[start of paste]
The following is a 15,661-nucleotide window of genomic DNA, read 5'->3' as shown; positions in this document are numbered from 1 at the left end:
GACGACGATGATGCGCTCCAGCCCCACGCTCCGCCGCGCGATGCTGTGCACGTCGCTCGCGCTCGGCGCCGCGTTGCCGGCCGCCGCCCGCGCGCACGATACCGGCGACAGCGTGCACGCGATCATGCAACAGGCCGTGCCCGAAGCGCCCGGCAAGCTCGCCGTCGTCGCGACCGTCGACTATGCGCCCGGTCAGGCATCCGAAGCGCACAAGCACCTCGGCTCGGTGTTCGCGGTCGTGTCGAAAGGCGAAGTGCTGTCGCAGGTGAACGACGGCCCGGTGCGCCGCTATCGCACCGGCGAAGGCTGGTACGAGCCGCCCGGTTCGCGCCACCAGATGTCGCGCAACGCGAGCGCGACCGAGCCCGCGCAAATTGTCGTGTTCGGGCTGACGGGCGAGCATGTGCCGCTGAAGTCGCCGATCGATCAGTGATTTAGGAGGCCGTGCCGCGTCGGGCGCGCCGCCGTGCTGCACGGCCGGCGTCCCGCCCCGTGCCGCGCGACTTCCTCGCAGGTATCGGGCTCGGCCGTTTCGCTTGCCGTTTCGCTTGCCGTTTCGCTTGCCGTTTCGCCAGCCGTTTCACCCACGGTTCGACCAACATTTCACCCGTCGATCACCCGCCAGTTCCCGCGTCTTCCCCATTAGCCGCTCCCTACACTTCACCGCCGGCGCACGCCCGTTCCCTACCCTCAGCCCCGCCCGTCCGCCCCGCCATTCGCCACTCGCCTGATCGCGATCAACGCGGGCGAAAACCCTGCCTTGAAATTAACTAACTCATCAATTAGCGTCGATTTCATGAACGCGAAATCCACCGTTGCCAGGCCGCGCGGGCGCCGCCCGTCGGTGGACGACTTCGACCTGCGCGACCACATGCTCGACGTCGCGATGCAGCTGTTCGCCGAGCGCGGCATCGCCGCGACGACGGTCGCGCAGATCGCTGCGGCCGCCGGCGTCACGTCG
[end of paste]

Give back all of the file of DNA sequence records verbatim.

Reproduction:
The following is a 15,661-nucleotide window of genomic DNA, read 5'->3' as shown; positions in this document are numbered from 1 at the left end:
GACGACGATGATGCGCTCCAGCCCCACGCTCCGCCGCGCGATGCTGTGCACGTCGCTCGCGCTCGGCGCCGCGTTGCCGGCCGCCGCCCGCGCGCACGATACCGGCGACAGCGTGCACGCGATCATGCAACAGGCCGTGCCCGAAGCGCCCGGCAAGCTCGCCGTCGTCGCGACCGTCGACTATGCGCCCGGTCAGGCATCCGAAGCGCACAAGCACCTCGGCTCGGTGTTCGCGGTCGTGTCGAAAGGCGAAGTGCTGTCGCAGGTGAACGACGGCCCGGTGCGCCGCTATCGCACCGGCGAAGGCTGGTACGAGCCGCCCGGTTCGCGCCACCAGATGTCGCGCAACGCGAGCGCGACCGAGCCCGCGCAAATTGTCGTGTTCGGGCTGACGGGCGAGCATGTGCCGCTGAAGTCGCCGATCGATCAGTGATTTAGGAGGCCGTGCCGCGTCGGGCGCGCCGCCGTGCTGCACGGCCGGCGTCCCGCCCCGTGCCGCGCGACTTCCTCGCAGGTATCGGGCTCGGCCGTTTCGCTTGCCGTTTCGCTTGCCGTTTCGCTTGCCGTTTCGCCAGCCGTTTCACCCACGGTTCGACCAACATTTCACCCGTCGATCACCCGCCAGTTCCCGCGTCTTCCCCATTAGCCGCTCCCTACACTTCACCGCCGGCGCACGCCCGTTCCCTACCCTCAGCCCCGCCCGTCCGCCCCGCCATTCGCCACTCGCCTGATCGCGATCAACGCGGGCGAAAACCCTGCCTTGAAATTAACTAACTCATCAATTAGCGTCGATTTCATGAACGCGAAATCCACCGTTGCCAGGCCGCGCGGGCGCCGCCCGTCGGTGGACGACTTCGACCTGCGCGACCACATGCTCGACGTCGCGATGCAGCTGTTCGCCGAGCGCGGCATCGCCGCGACGACGGTCGCGCAGATCGCTGCGGCCGCCGGCGTCACGTCG